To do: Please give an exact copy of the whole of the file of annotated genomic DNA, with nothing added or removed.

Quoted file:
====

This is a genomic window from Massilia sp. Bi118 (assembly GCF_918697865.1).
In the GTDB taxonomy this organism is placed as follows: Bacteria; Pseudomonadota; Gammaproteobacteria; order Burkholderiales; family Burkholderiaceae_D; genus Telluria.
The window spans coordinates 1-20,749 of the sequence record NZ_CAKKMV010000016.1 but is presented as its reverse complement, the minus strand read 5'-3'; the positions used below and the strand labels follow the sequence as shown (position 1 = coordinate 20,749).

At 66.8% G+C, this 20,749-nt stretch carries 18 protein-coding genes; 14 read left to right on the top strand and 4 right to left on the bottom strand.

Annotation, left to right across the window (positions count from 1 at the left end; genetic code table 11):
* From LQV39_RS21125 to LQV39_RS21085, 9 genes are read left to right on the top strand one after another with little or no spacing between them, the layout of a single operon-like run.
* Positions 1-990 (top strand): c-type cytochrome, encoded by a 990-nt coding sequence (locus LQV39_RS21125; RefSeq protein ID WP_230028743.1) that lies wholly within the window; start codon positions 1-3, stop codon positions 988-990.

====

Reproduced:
This is a genomic window from Massilia sp. Bi118 (assembly GCF_918697865.1).
In the GTDB taxonomy this organism is placed as follows: Bacteria; Pseudomonadota; Gammaproteobacteria; order Burkholderiales; family Burkholderiaceae_D; genus Telluria.
The window spans coordinates 1-20,749 of the sequence record NZ_CAKKMV010000016.1 but is presented as its reverse complement, the minus strand read 5'-3'; the positions used below and the strand labels follow the sequence as shown (position 1 = coordinate 20,749).

At 66.8% G+C, this 20,749-nt stretch carries 18 protein-coding genes; 14 read left to right on the top strand and 4 right to left on the bottom strand.

Annotation, left to right across the window (positions count from 1 at the left end; genetic code table 11):
* From LQV39_RS21125 to LQV39_RS21085, 9 genes are read left to right on the top strand one after another with little or no spacing between them, the layout of a single operon-like run.
* Positions 1-990 (top strand): c-type cytochrome, encoded by a 990-nt coding sequence (locus LQV39_RS21125; RefSeq protein ID WP_230028743.1) that lies wholly within the window; start codon positions 1-3, stop codon positions 988-990.